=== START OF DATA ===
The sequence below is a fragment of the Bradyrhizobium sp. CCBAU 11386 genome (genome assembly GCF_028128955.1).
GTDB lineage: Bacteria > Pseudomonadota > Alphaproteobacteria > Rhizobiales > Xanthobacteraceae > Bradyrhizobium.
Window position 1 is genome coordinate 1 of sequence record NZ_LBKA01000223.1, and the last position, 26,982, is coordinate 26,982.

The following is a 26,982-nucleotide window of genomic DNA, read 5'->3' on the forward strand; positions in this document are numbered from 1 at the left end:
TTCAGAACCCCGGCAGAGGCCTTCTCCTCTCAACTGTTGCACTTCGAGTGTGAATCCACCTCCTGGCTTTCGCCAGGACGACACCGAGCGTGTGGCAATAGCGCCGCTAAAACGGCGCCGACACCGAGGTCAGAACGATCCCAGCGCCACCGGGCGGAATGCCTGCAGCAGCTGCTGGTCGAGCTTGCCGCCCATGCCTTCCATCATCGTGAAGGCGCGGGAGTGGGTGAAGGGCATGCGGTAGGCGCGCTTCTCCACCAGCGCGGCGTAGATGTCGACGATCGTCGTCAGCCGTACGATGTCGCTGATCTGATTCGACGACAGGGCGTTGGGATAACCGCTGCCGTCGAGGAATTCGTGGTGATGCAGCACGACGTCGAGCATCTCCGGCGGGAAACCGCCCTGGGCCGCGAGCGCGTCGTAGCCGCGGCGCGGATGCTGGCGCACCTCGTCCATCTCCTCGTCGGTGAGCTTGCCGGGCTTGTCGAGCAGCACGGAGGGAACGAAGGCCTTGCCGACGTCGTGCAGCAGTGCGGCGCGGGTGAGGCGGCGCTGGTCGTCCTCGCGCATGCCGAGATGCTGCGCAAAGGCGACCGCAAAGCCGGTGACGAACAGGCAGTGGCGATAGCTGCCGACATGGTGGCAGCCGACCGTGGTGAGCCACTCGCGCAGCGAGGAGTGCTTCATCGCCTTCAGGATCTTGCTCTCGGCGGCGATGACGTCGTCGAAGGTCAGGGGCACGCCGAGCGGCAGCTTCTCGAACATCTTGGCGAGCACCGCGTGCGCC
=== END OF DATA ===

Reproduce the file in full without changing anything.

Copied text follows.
The sequence below is a fragment of the Bradyrhizobium sp. CCBAU 11386 genome (genome assembly GCF_028128955.1).
GTDB lineage: Bacteria > Pseudomonadota > Alphaproteobacteria > Rhizobiales > Xanthobacteraceae > Bradyrhizobium.
Window position 1 is genome coordinate 1 of sequence record NZ_LBKA01000223.1, and the last position, 26,982, is coordinate 26,982.

The following is a 26,982-nucleotide window of genomic DNA, read 5'->3' on the forward strand; positions in this document are numbered from 1 at the left end:
TTCAGAACCCCGGCAGAGGCCTTCTCCTCTCAACTGTTGCACTTCGAGTGTGAATCCACCTCCTGGCTTTCGCCAGGACGACACCGAGCGTGTGGCAATAGCGCCGCTAAAACGGCGCCGACACCGAGGTCAGAACGATCCCAGCGCCACCGGGCGGAATGCCTGCAGCAGCTGCTGGTCGAGCTTGCCGCCCATGCCTTCCATCATCGTGAAGGCGCGGGAGTGGGTGAAGGGCATGCGGTAGGCGCGCTTCTCCACCAGCGCGGCGTAGATGTCGACGATCGTCGTCAGCCGTACGATGTCGCTGATCTGATTCGACGACAGGGCGTTGGGATAACCGCTGCCGTCGAGGAATTCGTGGTGATGCAGCACGACGTCGAGCATCTCCGGCGGGAAACCGCCCTGGGCCGCGAGCGCGTCGTAGCCGCGGCGCGGATGCTGGCGCACCTCGTCCATCTCCTCGTCGGTGAGCTTGCCGGGCTTGTCGAGCAGCACGGAGGGAACGAAGGCCTTGCCGACGTCGTGCAGCAGTGCGGCGCGGGTGAGGCGGCGCTGGTCGTCCTCGCGCATGCCGAGATGCTGCGCAAAGGCGACCGCAAAGCCGGTGACGAACAGGCAGTGGCGATAGCTGCCGACATGGTGGCAGCCGACCGTGGTGAGCCACTCGCGCAGCGAGGAGTGCTTCATCGCCTTCAGGATCTTGCTCTCGGCGGCGATGACGTCGTCGAAGGTCAGGGGCACGCCGAGCGGCAGCTTCTCGAACATCTTGGCGAGCACCGCGTGCGCC